Congratulations on getting back at it! The best advice sounds cliche, but it's so true: find an activity you enjoy, and make that your exercise. I took up learning to swim. I'm still not very good or fast, but it's always a challenge, and it's a great workout. Progress is slow, but so what? All I have is time... ;)
  • dashaclaire
    dashaclaire Posts: 127 Member
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    [img][/img]https://scontent.cdninstagram.com/hphotos-xfa1/t51.2885-15/s320x320/e35/11917901_393768850819759_987091198_n.jpg


    I guess I'm just a sweaty b-tch lol! I have thin short hair so I end up looking a red blotchy wet mess. I definitely shower immediately after the gym, I will try a sweat band.

    I think I am one of those people that just gets very sore. I do the weight machines/gym every other day to rest my muscles... is that enough? or should I wait until the soreness goes away completely?
    The soreness is starting to reduce to tolerable.

    Thanks for all your input, I'll keep at it!
  • robertw486
    robertw486 Posts: 2,392 Member
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    For me the biggest change as I get more fit again is attitude and confidence levels. How much I sweat varies all over the place. But as I get more fit, I have confidence to keep raising the bar and push a little harder, because as you reach the level you thought you couldn't, you realize a lot of it is just driven by desire.
  • perkymommy
    perkymommy Posts: 1,642 Member
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    I sweat a lot as well. The only working out I do is on my treadmill every other day but I alternate between the steepest walking and running on it. It's great for our cells to sweat out the toxins so it's definitely a good thing!
  • Shells918
    Shells918 Posts: 1,070 Member
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    I've been working out steady since June. I always sweat and if I don't I figure I'm not working hard enough or I must be dehydrated. I feel really sore when I start a new program, and slightly sore as I go through it. I try to keep mixing things up so I don't get bored.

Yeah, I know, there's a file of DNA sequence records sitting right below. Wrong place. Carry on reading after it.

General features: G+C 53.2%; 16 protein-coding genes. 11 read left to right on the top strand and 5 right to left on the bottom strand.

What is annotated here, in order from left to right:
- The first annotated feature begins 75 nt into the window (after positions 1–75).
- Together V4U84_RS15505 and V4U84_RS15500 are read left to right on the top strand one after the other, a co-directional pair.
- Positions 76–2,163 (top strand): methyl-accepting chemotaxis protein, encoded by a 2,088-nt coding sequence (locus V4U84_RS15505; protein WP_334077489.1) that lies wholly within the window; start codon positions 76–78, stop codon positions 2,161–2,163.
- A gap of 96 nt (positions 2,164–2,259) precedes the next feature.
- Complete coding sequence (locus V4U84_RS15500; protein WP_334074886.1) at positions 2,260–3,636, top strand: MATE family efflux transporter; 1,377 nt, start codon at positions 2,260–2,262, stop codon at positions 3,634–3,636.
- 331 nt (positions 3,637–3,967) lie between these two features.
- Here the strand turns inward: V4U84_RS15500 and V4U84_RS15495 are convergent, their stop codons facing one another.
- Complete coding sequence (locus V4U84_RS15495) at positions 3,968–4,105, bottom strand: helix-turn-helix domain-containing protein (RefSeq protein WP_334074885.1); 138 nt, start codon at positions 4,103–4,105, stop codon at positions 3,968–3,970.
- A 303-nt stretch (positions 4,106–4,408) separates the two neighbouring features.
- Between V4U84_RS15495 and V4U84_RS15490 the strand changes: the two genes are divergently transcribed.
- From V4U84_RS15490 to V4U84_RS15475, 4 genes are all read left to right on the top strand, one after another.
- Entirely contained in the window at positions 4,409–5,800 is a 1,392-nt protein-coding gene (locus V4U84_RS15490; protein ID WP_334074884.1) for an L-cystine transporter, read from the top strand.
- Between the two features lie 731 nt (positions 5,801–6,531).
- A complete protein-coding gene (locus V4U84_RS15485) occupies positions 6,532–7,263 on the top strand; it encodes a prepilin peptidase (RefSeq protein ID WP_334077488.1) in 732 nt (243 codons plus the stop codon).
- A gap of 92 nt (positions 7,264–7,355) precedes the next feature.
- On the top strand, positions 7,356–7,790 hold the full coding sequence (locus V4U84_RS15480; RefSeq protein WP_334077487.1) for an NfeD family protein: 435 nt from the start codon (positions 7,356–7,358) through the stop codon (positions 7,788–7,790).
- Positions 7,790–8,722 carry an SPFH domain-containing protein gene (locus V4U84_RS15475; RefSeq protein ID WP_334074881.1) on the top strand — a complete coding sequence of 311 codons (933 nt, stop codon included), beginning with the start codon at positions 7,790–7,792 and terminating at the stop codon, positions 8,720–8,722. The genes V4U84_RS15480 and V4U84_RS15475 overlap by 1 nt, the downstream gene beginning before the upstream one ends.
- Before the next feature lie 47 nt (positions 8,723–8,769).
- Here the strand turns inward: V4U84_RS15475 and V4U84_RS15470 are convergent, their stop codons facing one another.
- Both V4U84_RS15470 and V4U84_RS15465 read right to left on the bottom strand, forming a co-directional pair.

• maasha81
    maasha81 Posts: 733 Member
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    It takes a week to stop feeling intensely sore. I just push through the first 10 mins of workout ...if I am in pain the I stop. I always listen to my body.

    I am always a sweaty red faced mess after a workout. That had never changed and I have come to accept it. I have even slipped on my own sweat during an insanity vid :/
  • AnnPT77
    AnnPT77 Posts: 33,002 Member
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    Sweat: By the end of spin class, my terry cloth sweat band is almost wet enough to wring sweat from, and my (very short) hair is absolutely wet, along with most of my t-shirt. Some others in class literally have small sweat puddles on the floor around the bike.

    Sweat is normal. Sweat is good. Though some people sweat less, this is not necessarily a good thing: Some of them have trouble with their internal cooling system, can't take as much heat, and are more likely to get things like heatstroke under extreme circumstances. If you continue, sweat will come to feel purifying.

    I don't see that you've said how long you've been at your new routine. For me, when I do something new, there's usually about a week or two of pretty sore muscles, tops (so sore you waddle, as you put it), then maybe a bit more of somewhat sore muscles, and after that - even if I progress the weight or intensity of the exercise, as long as it's in sensible increments - there's more like a taut worked-out feeling to my muscles that I've come to like. It's good to press yourself to achieve, within reason, but you can temper the speed with which you increase intensity, if necessary.